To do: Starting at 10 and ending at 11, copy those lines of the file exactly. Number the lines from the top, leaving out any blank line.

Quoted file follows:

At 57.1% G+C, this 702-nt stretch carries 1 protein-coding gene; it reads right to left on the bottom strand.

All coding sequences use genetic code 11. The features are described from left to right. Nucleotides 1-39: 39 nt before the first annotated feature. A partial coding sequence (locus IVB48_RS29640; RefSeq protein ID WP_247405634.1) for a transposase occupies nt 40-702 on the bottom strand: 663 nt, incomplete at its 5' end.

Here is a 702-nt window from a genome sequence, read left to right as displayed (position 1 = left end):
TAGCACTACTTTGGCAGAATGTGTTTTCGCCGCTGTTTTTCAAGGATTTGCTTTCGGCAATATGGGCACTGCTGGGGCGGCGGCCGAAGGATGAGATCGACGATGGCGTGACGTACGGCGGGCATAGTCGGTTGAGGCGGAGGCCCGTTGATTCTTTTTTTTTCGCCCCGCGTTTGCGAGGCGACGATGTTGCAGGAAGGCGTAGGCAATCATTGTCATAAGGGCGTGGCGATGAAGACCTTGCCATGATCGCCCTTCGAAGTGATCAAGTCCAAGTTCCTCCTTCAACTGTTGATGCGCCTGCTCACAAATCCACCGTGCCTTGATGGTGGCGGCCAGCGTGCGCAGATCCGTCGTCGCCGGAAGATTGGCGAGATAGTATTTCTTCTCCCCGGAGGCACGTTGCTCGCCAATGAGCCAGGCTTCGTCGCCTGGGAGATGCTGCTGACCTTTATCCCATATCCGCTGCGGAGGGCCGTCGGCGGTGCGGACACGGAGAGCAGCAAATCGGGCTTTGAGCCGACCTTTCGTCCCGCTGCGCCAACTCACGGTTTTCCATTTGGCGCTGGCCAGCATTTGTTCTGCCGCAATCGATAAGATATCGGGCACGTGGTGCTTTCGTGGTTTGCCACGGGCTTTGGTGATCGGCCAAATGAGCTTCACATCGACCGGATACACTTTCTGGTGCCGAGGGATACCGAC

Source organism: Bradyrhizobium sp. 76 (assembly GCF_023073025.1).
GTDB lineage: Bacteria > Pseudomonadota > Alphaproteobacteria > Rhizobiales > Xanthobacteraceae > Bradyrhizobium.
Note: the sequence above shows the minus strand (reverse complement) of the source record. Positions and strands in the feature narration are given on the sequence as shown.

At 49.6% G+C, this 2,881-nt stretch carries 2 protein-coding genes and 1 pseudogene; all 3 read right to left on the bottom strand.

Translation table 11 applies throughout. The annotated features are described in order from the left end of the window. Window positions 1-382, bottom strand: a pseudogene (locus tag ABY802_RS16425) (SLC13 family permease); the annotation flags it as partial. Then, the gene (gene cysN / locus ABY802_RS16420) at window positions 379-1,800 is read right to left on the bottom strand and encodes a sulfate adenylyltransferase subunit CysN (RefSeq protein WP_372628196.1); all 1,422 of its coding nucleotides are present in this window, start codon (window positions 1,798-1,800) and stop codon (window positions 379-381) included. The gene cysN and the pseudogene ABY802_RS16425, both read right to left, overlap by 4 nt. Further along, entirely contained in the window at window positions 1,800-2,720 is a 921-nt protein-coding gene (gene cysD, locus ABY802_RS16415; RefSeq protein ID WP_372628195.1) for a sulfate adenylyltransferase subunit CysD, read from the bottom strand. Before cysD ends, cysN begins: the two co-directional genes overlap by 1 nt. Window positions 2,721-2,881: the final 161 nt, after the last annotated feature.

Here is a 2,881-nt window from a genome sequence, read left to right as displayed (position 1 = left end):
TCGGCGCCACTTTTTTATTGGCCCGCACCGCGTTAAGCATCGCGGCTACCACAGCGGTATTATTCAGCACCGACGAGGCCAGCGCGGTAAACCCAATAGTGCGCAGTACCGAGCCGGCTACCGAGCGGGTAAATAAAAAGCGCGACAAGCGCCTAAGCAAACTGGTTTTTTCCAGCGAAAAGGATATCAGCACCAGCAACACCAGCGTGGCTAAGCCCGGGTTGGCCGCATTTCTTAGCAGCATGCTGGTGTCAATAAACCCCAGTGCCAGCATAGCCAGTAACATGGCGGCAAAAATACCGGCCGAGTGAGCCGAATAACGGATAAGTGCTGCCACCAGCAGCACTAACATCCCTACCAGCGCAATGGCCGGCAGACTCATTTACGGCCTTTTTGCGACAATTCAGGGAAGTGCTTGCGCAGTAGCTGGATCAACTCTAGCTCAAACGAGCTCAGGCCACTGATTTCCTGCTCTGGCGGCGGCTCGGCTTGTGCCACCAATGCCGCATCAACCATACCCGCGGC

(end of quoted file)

Here is a 2,881-nt window from a genome sequence, read left to right as displayed (position 1 = left end):
TCGGCGCCACTTTTTTATTGGCCCGCACCGCGTTAAGCATCGCGGCTACCACAGCGGTATTATTCAGCACCGACGAGGCCAGCGCGGTAAACCCAATAGTGCGCAGTACCGAGCCGGCTACCGAGCGGGTAAATAAAAAGCGCGACAAGCGCCTAAGCAAACTGGTTTTTTCCAGCGAAAAGGATATCAGCACCAGCAACACCAGCGTGGCTAAGCCCGGGTTGGCCGCATTTCTTAGCAGCATGCTGGTGTCAATAAACCCCAGTGCCAGCATAGCCAGTAACATGGCGGCAAAAATACCGGCCGAGTGAGCCGAATAACGGATAAGTGCTGCCACCAGCAGCACTAACATCCCTACCAGCGCAATGGCCGGCAGACTCATTTACGGCCTTTTTGCGACAATTCAGGGAAGTGCTTGCGCAGTAGCTGGATCAACTCTAGCTCAAACGAGCTCAGGCCACTGATTTCCTGCTCTGGCGGCGGCTCGGCTTGTGCCACCAATGCCGCATCAACCATACCCGCGGC